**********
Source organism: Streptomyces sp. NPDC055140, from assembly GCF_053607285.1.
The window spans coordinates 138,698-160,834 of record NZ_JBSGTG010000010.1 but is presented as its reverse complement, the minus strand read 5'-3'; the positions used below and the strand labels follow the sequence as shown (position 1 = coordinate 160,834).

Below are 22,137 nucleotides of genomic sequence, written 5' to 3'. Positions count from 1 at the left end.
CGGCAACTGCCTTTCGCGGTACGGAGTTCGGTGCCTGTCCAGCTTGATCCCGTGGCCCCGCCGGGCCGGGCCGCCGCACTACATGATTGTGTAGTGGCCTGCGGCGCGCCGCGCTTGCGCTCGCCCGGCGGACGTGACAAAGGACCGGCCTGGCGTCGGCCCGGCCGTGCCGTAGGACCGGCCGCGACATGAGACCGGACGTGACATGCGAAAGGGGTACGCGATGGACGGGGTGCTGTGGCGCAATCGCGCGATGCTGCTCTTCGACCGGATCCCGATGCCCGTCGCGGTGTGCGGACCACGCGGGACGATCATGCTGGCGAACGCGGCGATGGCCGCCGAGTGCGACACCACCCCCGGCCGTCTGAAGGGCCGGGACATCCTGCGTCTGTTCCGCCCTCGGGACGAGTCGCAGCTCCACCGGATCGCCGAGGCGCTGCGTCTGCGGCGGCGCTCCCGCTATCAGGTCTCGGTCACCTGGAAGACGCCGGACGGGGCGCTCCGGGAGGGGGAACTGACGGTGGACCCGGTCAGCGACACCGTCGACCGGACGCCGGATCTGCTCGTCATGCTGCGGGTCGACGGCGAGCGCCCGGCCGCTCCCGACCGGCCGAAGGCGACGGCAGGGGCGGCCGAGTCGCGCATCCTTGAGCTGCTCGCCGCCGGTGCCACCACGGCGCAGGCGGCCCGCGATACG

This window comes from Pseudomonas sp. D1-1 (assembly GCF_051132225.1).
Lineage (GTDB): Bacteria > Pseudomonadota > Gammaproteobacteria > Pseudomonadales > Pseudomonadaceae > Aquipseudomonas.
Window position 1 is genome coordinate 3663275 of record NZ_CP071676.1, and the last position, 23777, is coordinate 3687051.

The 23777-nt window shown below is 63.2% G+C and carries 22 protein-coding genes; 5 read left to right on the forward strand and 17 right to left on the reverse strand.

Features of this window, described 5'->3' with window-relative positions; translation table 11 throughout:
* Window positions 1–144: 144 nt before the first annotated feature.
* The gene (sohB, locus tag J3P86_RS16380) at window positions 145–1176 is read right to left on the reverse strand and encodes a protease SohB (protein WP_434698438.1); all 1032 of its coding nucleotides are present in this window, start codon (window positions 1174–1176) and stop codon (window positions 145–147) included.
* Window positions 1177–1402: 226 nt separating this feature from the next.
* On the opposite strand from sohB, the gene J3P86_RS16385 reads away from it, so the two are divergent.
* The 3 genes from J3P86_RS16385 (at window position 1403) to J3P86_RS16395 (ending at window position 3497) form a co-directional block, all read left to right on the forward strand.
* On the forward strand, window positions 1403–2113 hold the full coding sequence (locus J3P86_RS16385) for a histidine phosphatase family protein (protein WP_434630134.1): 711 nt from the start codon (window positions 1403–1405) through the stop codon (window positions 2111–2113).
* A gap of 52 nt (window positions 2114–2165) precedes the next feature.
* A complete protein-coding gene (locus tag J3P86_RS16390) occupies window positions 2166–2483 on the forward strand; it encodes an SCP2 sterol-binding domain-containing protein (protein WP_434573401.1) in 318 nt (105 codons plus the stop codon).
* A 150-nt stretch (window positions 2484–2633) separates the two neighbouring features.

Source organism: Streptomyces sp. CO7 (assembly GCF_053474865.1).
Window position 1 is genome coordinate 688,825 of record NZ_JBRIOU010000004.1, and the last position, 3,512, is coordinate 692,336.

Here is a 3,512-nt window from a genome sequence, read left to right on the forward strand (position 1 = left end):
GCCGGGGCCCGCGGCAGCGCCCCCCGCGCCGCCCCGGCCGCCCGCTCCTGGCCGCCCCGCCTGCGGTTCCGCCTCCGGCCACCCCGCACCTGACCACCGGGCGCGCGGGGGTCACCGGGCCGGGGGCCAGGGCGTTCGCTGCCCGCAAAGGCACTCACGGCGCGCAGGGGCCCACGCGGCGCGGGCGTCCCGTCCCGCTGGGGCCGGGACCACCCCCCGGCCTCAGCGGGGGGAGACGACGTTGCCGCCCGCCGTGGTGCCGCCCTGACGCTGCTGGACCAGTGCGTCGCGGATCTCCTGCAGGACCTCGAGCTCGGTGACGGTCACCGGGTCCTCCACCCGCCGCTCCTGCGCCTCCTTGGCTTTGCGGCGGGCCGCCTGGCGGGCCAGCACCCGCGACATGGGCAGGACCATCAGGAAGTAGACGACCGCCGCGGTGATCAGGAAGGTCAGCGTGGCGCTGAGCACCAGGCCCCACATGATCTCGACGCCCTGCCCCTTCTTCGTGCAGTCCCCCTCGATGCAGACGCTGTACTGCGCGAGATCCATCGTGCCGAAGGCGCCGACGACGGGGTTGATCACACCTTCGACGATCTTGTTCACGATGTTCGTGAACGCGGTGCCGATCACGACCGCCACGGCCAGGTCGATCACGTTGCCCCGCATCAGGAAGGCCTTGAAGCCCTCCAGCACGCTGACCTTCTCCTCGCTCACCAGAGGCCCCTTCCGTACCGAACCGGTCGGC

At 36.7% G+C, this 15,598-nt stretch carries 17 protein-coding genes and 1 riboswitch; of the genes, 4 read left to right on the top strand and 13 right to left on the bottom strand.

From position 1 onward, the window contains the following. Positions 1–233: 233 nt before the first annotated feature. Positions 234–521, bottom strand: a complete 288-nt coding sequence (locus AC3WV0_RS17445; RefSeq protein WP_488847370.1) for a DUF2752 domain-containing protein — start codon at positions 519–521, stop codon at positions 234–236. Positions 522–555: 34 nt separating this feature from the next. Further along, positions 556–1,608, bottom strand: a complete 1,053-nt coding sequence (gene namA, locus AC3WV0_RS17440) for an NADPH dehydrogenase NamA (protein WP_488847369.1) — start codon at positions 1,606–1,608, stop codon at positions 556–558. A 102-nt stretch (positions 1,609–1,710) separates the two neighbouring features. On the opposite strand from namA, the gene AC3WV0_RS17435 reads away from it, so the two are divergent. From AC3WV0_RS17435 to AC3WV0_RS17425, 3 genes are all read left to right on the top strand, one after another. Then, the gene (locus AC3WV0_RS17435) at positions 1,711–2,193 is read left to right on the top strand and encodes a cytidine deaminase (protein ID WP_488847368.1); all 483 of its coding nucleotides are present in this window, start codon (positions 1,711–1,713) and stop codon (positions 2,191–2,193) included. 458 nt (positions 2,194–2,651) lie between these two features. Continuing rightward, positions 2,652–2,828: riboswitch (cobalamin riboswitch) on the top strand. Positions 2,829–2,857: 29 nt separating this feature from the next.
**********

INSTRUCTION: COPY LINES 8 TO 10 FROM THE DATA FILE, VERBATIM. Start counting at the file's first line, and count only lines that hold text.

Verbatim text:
The 23777-nt window shown below is 63.2% G+C and carries 22 protein-coding genes; 5 read left to right on the forward strand and 17 right to left on the reverse strand.

Features of this window, described 5'->3' with window-relative positions; translation table 11 throughout:
* Window positions 1–144: 144 nt before the first annotated feature.